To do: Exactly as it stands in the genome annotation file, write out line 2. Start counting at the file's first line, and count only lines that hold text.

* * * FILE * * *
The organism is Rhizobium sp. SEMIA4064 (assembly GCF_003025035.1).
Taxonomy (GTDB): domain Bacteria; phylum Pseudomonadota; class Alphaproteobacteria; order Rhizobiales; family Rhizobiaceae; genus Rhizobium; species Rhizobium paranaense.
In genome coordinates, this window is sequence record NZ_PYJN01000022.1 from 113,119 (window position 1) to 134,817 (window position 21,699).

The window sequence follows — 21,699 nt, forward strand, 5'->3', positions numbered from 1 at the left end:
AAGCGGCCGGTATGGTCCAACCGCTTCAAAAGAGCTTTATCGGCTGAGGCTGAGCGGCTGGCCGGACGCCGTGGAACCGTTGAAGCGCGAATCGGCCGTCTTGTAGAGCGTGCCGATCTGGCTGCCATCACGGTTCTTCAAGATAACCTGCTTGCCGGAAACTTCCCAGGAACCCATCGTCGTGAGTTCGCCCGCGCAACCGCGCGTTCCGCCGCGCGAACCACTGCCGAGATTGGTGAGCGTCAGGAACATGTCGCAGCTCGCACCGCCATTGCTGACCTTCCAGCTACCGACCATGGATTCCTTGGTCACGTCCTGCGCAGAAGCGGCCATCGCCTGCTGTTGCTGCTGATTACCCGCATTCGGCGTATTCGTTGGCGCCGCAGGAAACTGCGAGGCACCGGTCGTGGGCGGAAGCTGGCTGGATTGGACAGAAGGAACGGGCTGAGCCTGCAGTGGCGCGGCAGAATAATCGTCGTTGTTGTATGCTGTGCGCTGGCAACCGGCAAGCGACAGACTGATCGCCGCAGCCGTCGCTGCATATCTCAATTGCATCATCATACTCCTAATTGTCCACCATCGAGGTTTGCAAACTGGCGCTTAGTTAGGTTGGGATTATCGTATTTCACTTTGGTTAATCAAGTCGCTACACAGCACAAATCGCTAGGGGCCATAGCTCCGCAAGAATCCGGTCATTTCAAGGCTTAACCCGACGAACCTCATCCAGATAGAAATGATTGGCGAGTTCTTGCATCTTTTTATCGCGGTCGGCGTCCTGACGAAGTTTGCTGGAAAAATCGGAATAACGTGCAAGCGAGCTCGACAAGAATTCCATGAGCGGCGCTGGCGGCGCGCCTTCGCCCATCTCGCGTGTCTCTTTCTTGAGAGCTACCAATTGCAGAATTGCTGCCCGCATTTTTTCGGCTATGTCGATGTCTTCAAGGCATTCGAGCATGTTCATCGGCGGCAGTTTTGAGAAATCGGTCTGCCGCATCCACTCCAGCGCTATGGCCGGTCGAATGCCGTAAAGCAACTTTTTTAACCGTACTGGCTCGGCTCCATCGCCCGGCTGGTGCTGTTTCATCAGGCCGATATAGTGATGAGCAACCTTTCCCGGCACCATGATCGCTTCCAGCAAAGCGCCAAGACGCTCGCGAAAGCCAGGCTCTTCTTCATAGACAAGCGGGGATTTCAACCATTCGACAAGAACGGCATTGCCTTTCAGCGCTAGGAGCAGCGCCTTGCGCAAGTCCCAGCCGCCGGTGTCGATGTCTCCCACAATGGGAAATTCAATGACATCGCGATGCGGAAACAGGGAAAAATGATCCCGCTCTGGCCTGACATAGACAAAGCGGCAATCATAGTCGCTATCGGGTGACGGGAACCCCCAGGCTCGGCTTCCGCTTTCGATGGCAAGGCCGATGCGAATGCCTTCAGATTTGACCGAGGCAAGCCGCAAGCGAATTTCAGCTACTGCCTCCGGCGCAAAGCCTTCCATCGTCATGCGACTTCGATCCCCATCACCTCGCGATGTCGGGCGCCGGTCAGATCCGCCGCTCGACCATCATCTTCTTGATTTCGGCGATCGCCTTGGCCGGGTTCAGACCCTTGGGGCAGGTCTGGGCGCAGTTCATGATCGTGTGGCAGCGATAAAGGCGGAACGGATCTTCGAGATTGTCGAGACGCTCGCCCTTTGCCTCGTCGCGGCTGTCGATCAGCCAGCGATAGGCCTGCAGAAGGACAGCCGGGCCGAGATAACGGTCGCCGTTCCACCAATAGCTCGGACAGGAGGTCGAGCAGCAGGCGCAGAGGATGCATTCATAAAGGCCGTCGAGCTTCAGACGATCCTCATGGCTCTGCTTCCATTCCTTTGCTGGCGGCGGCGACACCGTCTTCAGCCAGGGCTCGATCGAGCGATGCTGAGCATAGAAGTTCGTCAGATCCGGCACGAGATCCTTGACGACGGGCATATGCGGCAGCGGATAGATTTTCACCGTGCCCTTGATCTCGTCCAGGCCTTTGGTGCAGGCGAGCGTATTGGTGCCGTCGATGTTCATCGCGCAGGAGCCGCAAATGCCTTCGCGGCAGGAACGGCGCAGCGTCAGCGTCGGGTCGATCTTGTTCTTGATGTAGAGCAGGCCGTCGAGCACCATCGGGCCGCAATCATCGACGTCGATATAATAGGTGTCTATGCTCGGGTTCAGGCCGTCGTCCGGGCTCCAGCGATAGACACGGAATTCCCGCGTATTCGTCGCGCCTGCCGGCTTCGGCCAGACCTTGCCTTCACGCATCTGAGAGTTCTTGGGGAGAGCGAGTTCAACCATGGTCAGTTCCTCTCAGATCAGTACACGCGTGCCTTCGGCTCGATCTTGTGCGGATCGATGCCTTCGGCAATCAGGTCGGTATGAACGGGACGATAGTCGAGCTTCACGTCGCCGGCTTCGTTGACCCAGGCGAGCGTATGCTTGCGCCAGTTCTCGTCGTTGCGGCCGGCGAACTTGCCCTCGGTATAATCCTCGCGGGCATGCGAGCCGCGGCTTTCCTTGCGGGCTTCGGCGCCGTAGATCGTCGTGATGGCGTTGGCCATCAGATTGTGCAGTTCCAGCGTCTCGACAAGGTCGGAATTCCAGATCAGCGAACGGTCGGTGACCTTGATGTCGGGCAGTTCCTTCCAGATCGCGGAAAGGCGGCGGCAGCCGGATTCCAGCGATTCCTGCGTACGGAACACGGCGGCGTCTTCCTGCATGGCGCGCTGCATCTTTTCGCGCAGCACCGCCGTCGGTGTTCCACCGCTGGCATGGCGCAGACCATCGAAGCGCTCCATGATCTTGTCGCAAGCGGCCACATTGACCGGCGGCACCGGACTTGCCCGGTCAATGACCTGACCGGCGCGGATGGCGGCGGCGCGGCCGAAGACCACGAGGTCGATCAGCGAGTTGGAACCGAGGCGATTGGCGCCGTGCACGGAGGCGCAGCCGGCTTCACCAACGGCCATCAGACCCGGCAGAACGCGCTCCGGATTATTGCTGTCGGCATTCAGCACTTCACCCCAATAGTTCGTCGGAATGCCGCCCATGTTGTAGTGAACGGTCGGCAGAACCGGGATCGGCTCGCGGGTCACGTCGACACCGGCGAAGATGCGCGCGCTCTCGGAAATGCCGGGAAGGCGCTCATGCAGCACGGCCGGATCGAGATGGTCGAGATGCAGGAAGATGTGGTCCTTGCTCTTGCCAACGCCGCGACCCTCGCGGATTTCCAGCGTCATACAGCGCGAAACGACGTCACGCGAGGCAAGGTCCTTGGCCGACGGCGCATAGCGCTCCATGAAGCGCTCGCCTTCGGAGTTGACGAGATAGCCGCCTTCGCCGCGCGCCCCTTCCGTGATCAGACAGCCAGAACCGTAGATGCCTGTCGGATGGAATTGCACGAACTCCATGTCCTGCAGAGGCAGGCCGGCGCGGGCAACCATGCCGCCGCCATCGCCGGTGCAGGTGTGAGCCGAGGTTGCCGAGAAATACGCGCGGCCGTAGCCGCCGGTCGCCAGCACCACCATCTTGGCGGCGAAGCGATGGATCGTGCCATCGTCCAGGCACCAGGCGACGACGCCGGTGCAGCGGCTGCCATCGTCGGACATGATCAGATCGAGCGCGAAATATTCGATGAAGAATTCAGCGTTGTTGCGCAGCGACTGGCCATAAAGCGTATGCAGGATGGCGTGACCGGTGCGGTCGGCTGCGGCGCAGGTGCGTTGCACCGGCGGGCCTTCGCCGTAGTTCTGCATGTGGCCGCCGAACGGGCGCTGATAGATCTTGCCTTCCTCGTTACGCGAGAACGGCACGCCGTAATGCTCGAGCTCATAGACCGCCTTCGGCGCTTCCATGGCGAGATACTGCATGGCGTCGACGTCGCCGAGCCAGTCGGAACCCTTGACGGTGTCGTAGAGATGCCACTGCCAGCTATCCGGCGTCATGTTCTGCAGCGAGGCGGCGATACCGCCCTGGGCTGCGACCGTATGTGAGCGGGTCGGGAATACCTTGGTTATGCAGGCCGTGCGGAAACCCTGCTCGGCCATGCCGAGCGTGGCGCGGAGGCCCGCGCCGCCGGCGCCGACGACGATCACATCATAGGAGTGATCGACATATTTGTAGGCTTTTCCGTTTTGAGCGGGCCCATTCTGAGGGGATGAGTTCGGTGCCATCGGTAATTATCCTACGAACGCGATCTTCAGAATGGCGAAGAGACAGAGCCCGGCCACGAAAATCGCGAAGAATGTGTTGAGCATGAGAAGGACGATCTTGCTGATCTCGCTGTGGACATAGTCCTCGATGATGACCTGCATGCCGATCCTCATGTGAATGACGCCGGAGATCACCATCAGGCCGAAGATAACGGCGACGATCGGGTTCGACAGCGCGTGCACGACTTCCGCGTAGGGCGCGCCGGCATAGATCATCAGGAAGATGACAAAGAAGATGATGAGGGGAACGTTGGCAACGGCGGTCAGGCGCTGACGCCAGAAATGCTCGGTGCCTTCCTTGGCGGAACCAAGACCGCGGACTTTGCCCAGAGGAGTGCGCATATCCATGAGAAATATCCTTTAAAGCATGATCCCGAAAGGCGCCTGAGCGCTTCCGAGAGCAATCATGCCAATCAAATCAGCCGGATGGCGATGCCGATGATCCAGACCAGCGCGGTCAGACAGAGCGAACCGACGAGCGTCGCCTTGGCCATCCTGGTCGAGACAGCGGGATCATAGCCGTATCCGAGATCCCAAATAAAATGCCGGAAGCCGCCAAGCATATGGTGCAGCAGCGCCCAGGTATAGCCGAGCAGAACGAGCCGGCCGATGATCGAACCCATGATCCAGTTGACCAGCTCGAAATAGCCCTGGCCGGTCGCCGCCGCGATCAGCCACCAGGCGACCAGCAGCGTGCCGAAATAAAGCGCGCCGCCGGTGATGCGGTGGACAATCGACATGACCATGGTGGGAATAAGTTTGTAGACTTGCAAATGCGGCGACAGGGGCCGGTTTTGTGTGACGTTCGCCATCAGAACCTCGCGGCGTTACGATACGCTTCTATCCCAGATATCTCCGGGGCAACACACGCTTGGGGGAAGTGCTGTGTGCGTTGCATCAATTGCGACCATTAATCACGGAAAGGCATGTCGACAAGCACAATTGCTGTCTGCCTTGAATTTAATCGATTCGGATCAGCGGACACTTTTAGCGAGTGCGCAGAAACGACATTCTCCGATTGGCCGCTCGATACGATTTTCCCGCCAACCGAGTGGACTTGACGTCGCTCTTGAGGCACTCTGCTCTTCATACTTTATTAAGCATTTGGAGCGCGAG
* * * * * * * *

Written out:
Taxonomy (GTDB): domain Bacteria; phylum Pseudomonadota; class Alphaproteobacteria; order Rhizobiales; family Rhizobiaceae; genus Rhizobium; species Rhizobium paranaense.